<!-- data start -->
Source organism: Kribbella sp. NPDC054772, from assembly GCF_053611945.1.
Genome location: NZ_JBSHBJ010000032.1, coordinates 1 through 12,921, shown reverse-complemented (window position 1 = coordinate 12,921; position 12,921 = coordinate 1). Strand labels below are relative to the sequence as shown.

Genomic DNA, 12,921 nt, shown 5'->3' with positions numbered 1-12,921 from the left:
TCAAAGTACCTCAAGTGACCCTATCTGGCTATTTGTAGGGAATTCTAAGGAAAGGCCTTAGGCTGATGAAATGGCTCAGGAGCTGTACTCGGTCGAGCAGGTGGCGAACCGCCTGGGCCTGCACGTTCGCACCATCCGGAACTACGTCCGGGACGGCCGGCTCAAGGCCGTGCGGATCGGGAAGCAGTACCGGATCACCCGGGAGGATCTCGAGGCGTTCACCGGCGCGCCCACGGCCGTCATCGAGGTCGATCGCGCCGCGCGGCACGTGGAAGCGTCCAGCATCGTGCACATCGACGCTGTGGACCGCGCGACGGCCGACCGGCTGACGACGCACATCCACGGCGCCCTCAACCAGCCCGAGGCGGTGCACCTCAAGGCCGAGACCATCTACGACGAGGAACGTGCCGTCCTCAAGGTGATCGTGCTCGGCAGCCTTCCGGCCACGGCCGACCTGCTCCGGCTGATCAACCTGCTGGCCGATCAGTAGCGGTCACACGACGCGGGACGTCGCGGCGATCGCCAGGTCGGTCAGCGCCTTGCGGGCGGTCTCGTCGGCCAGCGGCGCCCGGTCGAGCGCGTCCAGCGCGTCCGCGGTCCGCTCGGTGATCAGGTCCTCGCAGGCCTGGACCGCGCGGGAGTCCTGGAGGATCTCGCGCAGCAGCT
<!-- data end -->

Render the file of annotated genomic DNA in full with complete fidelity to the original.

Source organism: Kribbella sp. NPDC054772, from assembly GCF_053611945.1.
Genome location: NZ_JBSHBJ010000032.1, coordinates 1 through 12,921, shown reverse-complemented (window position 1 = coordinate 12,921; position 12,921 = coordinate 1). Strand labels below are relative to the sequence as shown.

Genomic DNA, 12,921 nt, shown 5'->3' with positions numbered 1-12,921 from the left:
TCAAAGTACCTCAAGTGACCCTATCTGGCTATTTGTAGGGAATTCTAAGGAAAGGCCTTAGGCTGATGAAATGGCTCAGGAGCTGTACTCGGTCGAGCAGGTGGCGAACCGCCTGGGCCTGCACGTTCGCACCATCCGGAACTACGTCCGGGACGGCCGGCTCAAGGCCGTGCGGATCGGGAAGCAGTACCGGATCACCCGGGAGGATCTCGAGGCGTTCACCGGCGCGCCCACGGCCGTCATCGAGGTCGATCGCGCCGCGCGGCACGTGGAAGCGTCCAGCATCGTGCACATCGACGCTGTGGACCGCGCGACGGCCGACCGGCTGACGACGCACATCCACGGCGCCCTCAACCAGCCCGAGGCGGTGCACCTCAAGGCCGAGACCATCTACGACGAGGAACGTGCCGTCCTCAAGGTGATCGTGCTCGGCAGCCTTCCGGCCACGGCCGACCTGCTCCGGCTGATCAACCTGCTGGCCGATCAGTAGCGGTCACACGACGCGGGACGTCGCGGCGATCGCCAGGTCGGTCAGCGCCTTGCGGGCGGTCTCGTCGGCCAGCGGCGCCCGGTCGAGCGCGTCCAGCGCGTCCGCGGTCCGCTCGGTGATCAGGTCCTCGCAGGCCTGGACCGCGCGGGAGTCCTGGAGGATCTCGCGCAGCAGCT